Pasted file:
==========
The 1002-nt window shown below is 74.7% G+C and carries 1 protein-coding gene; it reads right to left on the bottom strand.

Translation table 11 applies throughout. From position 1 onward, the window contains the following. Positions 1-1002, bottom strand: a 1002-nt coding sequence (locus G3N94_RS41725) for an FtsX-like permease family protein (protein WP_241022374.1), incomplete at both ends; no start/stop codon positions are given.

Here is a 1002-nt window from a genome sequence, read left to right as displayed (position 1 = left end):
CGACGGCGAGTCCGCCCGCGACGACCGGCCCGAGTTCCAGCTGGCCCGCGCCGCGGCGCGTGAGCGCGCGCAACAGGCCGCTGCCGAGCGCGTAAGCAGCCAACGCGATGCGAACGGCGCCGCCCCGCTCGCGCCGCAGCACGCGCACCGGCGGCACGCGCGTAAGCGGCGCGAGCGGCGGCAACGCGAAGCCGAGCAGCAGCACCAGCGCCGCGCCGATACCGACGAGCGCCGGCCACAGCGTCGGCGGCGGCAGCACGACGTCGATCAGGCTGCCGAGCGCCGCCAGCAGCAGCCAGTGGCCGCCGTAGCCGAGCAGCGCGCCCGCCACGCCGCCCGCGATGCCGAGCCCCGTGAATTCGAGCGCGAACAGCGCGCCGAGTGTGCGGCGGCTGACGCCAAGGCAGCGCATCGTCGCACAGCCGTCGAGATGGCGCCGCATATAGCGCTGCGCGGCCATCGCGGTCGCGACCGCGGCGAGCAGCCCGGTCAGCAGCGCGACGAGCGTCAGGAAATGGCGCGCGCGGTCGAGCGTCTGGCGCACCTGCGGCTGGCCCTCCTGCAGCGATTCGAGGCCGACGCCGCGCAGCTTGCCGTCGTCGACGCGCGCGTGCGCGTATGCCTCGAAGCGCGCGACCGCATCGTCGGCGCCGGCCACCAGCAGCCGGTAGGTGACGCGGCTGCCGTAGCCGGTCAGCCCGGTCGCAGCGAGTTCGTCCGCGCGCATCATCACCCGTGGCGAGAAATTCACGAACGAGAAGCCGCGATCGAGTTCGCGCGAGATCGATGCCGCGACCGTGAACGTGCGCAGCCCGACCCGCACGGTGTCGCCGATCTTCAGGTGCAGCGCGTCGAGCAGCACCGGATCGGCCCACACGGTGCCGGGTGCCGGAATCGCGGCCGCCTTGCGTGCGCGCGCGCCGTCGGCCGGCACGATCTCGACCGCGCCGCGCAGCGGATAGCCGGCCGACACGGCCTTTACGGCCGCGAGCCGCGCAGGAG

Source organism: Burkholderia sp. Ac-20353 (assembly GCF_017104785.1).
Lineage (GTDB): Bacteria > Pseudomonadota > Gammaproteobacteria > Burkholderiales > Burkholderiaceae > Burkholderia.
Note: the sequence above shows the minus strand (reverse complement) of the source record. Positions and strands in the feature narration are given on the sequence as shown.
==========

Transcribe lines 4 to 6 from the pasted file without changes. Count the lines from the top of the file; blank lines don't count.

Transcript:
CGACGGCGAGTCCGCCCGCGACGACCGGCCCGAGTTCCAGCTGGCCCGCGCCGCGGCGCGTGAGCGCGCGCAACAGGCCGCTGCCGAGCGCGTAAGCAGCCAACGCGATGCGAACGGCGCCGCCCCGCTCGCGCCGCAGCACGCGCACCGGCGGCACGCGCGTAAGCGGCGCGAGCGGCGGCAACGCGAAGCCGAGCAGCAGCACCAGCGCCGCGCCGATACCGACGAGCGCCGGCCACAGCGTCGGCGGCGGCAGCACGACGTCGATCAGGCTGCCGAGCGCCGCCAGCAGCAGCCAGTGGCCGCCGTAGCCGAGCAGCGCGCCCGCCACGCCGCCCGCGATGCCGAGCCCCGTGAATTCGAGCGCGAACAGCGCGCCGAGTGTGCGGCGGCTGACGCCAAGGCAGCGCATCGTCGCACAGCCGTCGAGATGGCGCCGCATATAGCGCTGCGCGGCCATCGCGGTCGCGACCGCGGCGAGCAGCCCGGTCAGCAGCGCGACGAGCGTCAGGAAATGGCGCGCGCGGTCGAGCGTCTGGCGCACCTGCGGCTGGCCCTCCTGCAGCGATTCGAGGCCGACGCCGCGCAGCTTGCCGTCGTCGACGCGCGCGTGCGCGTATGCCTCGAAGCGCGCGACCGCATCGTCGGCGCCGGCCACCAGCAGCCGGTAGGTGACGCGGCTGCCGTAGCCGGTCAGCCCGGTCGCAGCGAGTTCGTCCGCGCGCATCATCACCCGTGGCGAGAAATTCACGAACGAGAAGCCGCGATCGAGTTCGCGCGAGATCGATGCCGCGACCGTGAACGTGCGCAGCCCGACCCGCACGGTGTCGCCGATCTTCAGGTGCAGCGCGTCGAGCAGCACCGGATCGGCCCACACGGTGCCGGGTGCCGGAATCGCGGCCGCCTTGCGTGCGCGCGCGCCGTCGGCCGGCACGATCTCGACCGCGCCGCGCAGCGGATAGCCGGCCGACACGGCCTTTACGGCCGCGAGCCGCGCAGGAG

Source organism: Burkholderia sp. Ac-20353 (assembly GCF_017104785.1).
Lineage (GTDB): Bacteria > Pseudomonadota > Gammaproteobacteria > Burkholderiales > Burkholderiaceae > Burkholderia.